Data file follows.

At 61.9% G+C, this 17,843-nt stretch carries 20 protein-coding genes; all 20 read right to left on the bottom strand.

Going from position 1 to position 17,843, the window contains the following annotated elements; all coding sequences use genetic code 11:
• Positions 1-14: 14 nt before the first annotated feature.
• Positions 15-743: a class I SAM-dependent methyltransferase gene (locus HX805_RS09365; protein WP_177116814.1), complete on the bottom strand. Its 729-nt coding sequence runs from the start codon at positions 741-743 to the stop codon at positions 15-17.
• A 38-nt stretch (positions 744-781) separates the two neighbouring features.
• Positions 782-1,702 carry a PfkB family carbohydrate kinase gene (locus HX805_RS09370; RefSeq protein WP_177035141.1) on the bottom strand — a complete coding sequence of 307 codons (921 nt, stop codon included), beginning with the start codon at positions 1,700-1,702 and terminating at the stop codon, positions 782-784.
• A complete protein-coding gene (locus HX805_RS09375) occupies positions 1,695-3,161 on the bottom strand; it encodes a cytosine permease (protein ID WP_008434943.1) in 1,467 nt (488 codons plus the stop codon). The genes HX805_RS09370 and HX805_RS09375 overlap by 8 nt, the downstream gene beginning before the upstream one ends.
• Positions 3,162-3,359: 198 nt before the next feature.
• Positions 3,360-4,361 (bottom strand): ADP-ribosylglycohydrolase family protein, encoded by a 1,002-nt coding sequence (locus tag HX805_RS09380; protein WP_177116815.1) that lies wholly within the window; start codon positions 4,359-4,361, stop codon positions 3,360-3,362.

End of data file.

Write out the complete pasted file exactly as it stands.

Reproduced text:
At 61.9% G+C, this 17,843-nt stretch carries 20 protein-coding genes; all 20 read right to left on the bottom strand.

Going from position 1 to position 17,843, the window contains the following annotated elements; all coding sequences use genetic code 11:
• Positions 1-14: 14 nt before the first annotated feature.
• Positions 15-743: a class I SAM-dependent methyltransferase gene (locus HX805_RS09365; protein WP_177116814.1), complete on the bottom strand. Its 729-nt coding sequence runs from the start codon at positions 741-743 to the stop codon at positions 15-17.
• A 38-nt stretch (positions 744-781) separates the two neighbouring features.
• Positions 782-1,702 carry a PfkB family carbohydrate kinase gene (locus HX805_RS09370; RefSeq protein WP_177035141.1) on the bottom strand — a complete coding sequence of 307 codons (921 nt, stop codon included), beginning with the start codon at positions 1,700-1,702 and terminating at the stop codon, positions 782-784.
• A complete protein-coding gene (locus HX805_RS09375) occupies positions 1,695-3,161 on the bottom strand; it encodes a cytosine permease (protein ID WP_008434943.1) in 1,467 nt (488 codons plus the stop codon). The genes HX805_RS09370 and HX805_RS09375 overlap by 8 nt, the downstream gene beginning before the upstream one ends.
• Positions 3,162-3,359: 198 nt before the next feature.
• Positions 3,360-4,361 (bottom strand): ADP-ribosylglycohydrolase family protein, encoded by a 1,002-nt coding sequence (locus tag HX805_RS09380; protein WP_177116815.1) that lies wholly within the window; start codon positions 4,359-4,361, stop codon positions 3,360-3,362.